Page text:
Too few women in stroke investigate a problem – Vetenskapsradion Nyheter

A stroke affects both men and women. Nevertheless, it is a global and ongoing trend that women are underrepresented in clinical trials of stroke treatments. In two articles in the journal Stroke, researchers now highlight several reasons why it looks like this and propose measures. Something that Mia von Euler, stroke researcher and professor of neurology at Örebro University, appreciates.

– That thing with underrepresentation in studies is such an important issue of principle. It’s something people talk about but don’t make science out of. Then it tends to disappear.

The lack of women in stroke studies is a problem because it means there is less knowledge about how different treatments work in women.

One of the main limitations that researchers are addressing is the age limit. In clinical trials, there is often an upper limit on how old the participants can be. It usually occurs at the age of 80 and since women often become ill 5-6 years later than men, often after the age of 80, they are at risk of being systematically excluded. The authors of the article therefore suggest avoiding a higher age limit, something Mia von Euler agrees.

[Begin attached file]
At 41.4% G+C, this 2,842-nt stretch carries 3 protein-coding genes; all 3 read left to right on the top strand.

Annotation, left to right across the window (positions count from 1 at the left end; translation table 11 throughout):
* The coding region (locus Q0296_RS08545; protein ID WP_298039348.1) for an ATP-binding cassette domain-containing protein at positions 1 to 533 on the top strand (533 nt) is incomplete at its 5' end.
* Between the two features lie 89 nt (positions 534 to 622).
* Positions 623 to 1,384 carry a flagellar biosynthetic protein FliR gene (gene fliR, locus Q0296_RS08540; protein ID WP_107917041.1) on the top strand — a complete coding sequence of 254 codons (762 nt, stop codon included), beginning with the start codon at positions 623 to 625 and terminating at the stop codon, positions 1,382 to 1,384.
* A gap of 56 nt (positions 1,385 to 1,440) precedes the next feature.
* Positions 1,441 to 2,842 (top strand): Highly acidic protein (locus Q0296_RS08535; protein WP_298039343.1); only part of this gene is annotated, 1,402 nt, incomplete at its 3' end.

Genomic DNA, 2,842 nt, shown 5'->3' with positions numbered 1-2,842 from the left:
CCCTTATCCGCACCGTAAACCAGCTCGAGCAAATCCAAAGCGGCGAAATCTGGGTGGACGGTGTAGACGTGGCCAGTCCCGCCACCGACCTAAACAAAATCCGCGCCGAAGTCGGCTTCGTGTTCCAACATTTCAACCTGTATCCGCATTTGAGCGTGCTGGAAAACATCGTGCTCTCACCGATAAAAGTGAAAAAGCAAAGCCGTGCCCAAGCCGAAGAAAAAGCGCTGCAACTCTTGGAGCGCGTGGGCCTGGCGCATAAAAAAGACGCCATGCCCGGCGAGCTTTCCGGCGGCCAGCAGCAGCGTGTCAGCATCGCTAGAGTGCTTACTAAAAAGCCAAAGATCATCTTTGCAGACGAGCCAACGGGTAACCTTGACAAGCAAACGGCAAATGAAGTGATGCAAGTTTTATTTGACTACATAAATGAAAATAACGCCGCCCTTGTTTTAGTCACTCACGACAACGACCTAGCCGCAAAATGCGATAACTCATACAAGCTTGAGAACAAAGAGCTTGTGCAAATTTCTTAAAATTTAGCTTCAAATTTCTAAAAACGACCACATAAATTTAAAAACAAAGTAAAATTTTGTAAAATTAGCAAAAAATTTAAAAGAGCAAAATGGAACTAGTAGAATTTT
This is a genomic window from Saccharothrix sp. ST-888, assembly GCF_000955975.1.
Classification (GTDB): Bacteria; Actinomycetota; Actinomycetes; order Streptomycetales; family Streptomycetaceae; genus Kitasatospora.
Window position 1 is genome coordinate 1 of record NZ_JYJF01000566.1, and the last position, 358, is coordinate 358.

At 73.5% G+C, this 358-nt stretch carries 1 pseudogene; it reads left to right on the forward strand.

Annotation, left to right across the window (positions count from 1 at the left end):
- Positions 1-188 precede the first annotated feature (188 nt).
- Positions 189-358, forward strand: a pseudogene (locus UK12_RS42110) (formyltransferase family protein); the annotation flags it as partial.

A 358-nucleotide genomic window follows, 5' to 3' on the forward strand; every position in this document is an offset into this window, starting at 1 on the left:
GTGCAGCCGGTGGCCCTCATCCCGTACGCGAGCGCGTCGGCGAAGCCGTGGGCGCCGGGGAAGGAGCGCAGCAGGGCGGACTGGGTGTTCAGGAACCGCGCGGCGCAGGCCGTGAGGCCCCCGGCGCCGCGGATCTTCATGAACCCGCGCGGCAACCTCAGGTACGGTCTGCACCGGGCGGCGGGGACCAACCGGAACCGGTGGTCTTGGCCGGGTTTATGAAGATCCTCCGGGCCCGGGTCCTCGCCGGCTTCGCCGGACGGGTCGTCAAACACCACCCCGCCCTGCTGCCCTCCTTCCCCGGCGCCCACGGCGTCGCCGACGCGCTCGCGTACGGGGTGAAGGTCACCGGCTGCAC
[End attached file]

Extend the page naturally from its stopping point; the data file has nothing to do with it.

– Precisely with regard to these diseases, which mainly affect the elderly, it is important that we study the elderly. Because they are the big group that we want to know how to treat.

To identify others reasons why fewer women participate in studies, the researchers also suggest that more qualitative and quantitative studies should be done. That you need to record which people are asked to participate in a survey to see if there is a pattern in gender, age or language – or in how, when or where they are asked.

– It’s also an important issue. Is it true that women are not asked or is it that women who are asked say no? There are two different problems to work with, says Mia von Euler, a stroke researcher and professor of neurology.


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